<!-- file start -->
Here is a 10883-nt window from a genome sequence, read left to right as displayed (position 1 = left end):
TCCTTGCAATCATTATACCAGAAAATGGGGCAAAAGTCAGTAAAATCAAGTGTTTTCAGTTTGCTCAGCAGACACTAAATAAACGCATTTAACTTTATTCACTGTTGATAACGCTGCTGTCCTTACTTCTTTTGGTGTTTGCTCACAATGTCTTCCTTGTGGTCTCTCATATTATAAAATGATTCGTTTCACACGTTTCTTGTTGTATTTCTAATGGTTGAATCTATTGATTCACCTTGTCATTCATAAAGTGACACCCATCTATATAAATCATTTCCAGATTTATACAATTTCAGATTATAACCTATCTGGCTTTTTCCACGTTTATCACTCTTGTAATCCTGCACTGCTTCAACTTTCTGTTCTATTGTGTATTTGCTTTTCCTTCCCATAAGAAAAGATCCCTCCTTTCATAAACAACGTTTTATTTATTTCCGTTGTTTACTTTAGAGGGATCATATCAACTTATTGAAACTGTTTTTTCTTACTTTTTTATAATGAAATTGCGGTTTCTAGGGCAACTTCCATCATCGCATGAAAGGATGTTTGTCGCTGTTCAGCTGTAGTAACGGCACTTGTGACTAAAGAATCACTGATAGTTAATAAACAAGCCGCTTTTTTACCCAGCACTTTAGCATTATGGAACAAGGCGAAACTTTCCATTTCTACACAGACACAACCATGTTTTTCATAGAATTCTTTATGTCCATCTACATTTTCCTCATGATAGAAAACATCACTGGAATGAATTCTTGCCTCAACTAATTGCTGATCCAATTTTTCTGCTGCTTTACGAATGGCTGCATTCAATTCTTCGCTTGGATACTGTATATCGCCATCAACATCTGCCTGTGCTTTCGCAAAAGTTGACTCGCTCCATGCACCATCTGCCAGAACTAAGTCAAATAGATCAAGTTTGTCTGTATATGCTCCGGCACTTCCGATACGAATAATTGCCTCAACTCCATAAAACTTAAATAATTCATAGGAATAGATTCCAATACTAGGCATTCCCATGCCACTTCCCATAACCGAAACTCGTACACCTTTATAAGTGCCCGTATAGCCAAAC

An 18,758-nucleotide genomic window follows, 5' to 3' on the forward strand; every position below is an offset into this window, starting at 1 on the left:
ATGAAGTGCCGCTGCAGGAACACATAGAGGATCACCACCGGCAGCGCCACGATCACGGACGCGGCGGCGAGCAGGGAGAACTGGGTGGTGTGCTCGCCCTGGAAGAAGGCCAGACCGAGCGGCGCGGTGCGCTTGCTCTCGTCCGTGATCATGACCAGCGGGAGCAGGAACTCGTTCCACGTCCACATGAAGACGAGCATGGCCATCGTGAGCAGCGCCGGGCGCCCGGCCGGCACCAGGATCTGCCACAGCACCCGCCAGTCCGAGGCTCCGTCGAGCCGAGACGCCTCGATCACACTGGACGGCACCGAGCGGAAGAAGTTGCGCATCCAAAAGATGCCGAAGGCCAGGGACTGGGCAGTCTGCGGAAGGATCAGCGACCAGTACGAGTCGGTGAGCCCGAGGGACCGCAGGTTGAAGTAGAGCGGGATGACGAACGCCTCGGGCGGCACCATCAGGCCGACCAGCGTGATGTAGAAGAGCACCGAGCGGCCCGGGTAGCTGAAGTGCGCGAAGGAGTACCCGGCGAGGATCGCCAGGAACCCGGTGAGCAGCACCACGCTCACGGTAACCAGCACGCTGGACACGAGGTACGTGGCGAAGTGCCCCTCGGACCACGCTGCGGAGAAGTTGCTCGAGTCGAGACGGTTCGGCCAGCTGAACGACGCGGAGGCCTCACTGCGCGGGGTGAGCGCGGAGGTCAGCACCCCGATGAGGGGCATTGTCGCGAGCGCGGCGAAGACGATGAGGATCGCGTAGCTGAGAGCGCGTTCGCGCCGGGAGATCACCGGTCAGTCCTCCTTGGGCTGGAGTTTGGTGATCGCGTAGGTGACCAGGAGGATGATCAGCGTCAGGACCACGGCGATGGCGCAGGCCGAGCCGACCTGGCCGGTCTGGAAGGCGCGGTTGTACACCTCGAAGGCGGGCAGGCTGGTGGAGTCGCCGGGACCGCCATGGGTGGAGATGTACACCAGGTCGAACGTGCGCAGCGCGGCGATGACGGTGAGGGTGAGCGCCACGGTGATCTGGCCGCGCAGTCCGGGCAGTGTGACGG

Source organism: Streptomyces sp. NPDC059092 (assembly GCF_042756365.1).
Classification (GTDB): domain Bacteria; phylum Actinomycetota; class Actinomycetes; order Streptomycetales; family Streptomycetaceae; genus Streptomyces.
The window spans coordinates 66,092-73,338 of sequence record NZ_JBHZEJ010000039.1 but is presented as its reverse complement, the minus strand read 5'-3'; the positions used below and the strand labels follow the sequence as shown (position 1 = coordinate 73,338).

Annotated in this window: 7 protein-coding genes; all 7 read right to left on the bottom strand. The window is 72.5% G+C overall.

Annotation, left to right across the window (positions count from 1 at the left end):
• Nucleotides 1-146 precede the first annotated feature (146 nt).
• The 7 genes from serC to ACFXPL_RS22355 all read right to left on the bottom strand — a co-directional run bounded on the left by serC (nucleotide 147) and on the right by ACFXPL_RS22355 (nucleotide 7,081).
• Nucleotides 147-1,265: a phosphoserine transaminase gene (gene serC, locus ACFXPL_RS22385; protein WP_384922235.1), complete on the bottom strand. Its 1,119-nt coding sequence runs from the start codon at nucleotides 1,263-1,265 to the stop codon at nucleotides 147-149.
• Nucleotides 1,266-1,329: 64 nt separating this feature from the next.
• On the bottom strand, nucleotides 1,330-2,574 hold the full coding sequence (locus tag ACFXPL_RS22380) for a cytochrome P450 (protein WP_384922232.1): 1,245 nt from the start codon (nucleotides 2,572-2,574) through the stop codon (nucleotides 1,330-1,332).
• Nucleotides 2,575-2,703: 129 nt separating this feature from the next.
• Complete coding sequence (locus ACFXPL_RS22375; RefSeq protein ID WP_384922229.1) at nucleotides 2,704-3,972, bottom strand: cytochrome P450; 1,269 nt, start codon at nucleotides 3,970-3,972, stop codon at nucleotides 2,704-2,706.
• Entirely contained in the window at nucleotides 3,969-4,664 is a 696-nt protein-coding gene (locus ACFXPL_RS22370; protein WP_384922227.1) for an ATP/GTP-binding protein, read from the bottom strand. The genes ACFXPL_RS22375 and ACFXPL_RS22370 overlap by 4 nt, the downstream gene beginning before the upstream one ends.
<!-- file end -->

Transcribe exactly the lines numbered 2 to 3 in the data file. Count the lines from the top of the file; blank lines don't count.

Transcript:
TCCTTGCAATCATTATACCAGAAAATGGGGCAAAAGTCAGTAAAATCAAGTGTTTTCAGTTTGCTCAGCAGACACTAAATAAACGCATTTAACTTTATTCACTGTTGATAACGCTGCTGTCCTTACTTCTTTTGGTGTTTGCTCACAATGTCTTCCTTGTGGTCTCTCATATTATAAAATGATTCGTTTCACACGTTTCTTGTTGTATTTCTAATGGTTGAATCTATTGATTCACCTTGTCATTCATAAAGTGACACCCATCTATATAAATCATTTCCAGATTTATACAATTTCAGATTATAACCTATCTGGCTTTTTCCACGTTTATCACTCTTGTAATCCTGCACTGCTTCAACTTTCTGTTCTATTGTGTATTTGCTTTTCCTTCCCATAAGAAAAGATCCCTCCTTTCATAAACAACGTTTTATTTATTTCCGTTGTTTACTTTAGAGGGATCATATCAACTTATTGAAACTGTTTTTTCTTACTTTTTTATAATGAAATTGCGGTTTCTAGGGCAACTTCCATCATCGCATGAAAGGATGTTTGTCGCTGTTCAGCTGTAGTAACGGCACTTGTGACTAAAGAATCACTGATAGTTAATAAACAAGCCGCTTTTTTACCCAGCACTTTAGCATTATGGAACAAGGCGAAACTTTCCATTTCTACACAGACACAACCATGTTTTTCATAGAATTCTTTATGTCCATCTACATTTTCCTCATGATAGAAAACATCACTGGAATGAATTCTTGCCTCAACTAATTGCTGATCCAATTTTTCTGCTGCTTTACGAATGGCTGCATTCAATTCTTCGCTTGGATACTGTATATCGCCATCAACATCTGCCTGTGCTTTCGCAAAAGTTGACTCGCTCCATGCACCATCTGCCAGAACTAAGTCAAATAGATCAAGTTTGTCTGTATATGCTCCGGCACTTCCGATACGAATAATTGCCTCAACTCCATAAAACTTAAATAATTCATAGGAATAGATTCCAATACTAGGCATTCCCATGCCACTTCCCATAACCGAAACTCGTACACCTTTATAAGTGCCCGTATAGCCAAAC

An 18,758-nucleotide genomic window follows, 5' to 3' on the forward strand; every position below is an offset into this window, starting at 1 on the left: